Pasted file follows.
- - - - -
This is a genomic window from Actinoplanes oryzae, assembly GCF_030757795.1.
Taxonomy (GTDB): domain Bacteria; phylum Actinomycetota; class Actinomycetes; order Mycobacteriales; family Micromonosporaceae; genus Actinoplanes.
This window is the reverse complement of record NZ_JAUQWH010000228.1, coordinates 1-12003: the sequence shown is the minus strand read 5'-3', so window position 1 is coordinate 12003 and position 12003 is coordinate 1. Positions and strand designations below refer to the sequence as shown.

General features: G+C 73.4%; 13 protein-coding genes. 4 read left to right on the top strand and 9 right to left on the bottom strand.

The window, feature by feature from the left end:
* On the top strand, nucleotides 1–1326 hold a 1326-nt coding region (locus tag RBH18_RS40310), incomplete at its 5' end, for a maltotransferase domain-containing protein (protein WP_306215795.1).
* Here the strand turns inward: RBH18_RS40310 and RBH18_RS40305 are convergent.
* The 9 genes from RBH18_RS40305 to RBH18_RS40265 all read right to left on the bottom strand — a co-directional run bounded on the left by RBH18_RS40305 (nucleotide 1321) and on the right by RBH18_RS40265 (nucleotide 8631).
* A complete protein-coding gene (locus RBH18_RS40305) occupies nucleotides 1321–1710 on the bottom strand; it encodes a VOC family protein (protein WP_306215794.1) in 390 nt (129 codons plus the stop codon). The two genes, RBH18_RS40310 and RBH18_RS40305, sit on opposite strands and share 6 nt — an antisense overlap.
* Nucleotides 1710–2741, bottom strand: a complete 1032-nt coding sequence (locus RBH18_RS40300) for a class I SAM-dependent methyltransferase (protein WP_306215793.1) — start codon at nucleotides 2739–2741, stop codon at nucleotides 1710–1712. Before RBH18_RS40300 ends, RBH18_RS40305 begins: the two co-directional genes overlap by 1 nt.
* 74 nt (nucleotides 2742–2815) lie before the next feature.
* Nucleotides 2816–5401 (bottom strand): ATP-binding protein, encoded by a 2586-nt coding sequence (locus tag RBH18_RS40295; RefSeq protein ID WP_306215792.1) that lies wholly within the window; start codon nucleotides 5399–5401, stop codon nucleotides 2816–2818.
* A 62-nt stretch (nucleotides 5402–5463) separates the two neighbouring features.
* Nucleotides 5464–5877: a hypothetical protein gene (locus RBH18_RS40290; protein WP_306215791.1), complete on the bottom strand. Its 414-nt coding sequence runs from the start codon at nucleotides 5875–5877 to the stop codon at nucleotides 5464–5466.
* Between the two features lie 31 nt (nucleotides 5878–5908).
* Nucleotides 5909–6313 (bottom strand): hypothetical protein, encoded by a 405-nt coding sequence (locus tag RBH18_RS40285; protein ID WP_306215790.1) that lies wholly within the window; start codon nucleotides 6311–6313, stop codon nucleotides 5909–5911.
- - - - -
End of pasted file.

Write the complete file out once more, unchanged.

This is a genomic window from Actinoplanes oryzae, assembly GCF_030757795.1.
Taxonomy (GTDB): domain Bacteria; phylum Actinomycetota; class Actinomycetes; order Mycobacteriales; family Micromonosporaceae; genus Actinoplanes.
This window is the reverse complement of record NZ_JAUQWH010000228.1, coordinates 1-12003: the sequence shown is the minus strand read 5'-3', so window position 1 is coordinate 12003 and position 12003 is coordinate 1. Positions and strand designations below refer to the sequence as shown.

General features: G+C 73.4%; 13 protein-coding genes. 4 read left to right on the top strand and 9 right to left on the bottom strand.

The window, feature by feature from the left end:
* On the top strand, nucleotides 1–1326 hold a 1326-nt coding region (locus tag RBH18_RS40310), incomplete at its 5' end, for a maltotransferase domain-containing protein (protein WP_306215795.1).
* Here the strand turns inward: RBH18_RS40310 and RBH18_RS40305 are convergent.
* The 9 genes from RBH18_RS40305 to RBH18_RS40265 all read right to left on the bottom strand — a co-directional run bounded on the left by RBH18_RS40305 (nucleotide 1321) and on the right by RBH18_RS40265 (nucleotide 8631).
* A complete protein-coding gene (locus RBH18_RS40305) occupies nucleotides 1321–1710 on the bottom strand; it encodes a VOC family protein (protein WP_306215794.1) in 390 nt (129 codons plus the stop codon). The two genes, RBH18_RS40310 and RBH18_RS40305, sit on opposite strands and share 6 nt — an antisense overlap.
* Nucleotides 1710–2741, bottom strand: a complete 1032-nt coding sequence (locus RBH18_RS40300) for a class I SAM-dependent methyltransferase (protein WP_306215793.1) — start codon at nucleotides 2739–2741, stop codon at nucleotides 1710–1712. Before RBH18_RS40300 ends, RBH18_RS40305 begins: the two co-directional genes overlap by 1 nt.
* 74 nt (nucleotides 2742–2815) lie before the next feature.
* Nucleotides 2816–5401 (bottom strand): ATP-binding protein, encoded by a 2586-nt coding sequence (locus tag RBH18_RS40295; RefSeq protein ID WP_306215792.1) that lies wholly within the window; start codon nucleotides 5399–5401, stop codon nucleotides 2816–2818.
* A 62-nt stretch (nucleotides 5402–5463) separates the two neighbouring features.
* Nucleotides 5464–5877: a hypothetical protein gene (locus RBH18_RS40290; protein WP_306215791.1), complete on the bottom strand. Its 414-nt coding sequence runs from the start codon at nucleotides 5875–5877 to the stop codon at nucleotides 5464–5466.
* Between the two features lie 31 nt (nucleotides 5878–5908).
* Nucleotides 5909–6313 (bottom strand): hypothetical protein, encoded by a 405-nt coding sequence (locus tag RBH18_RS40285; protein ID WP_306215790.1) that lies wholly within the window; start codon nucleotides 6311–6313, stop codon nucleotides 5909–5911.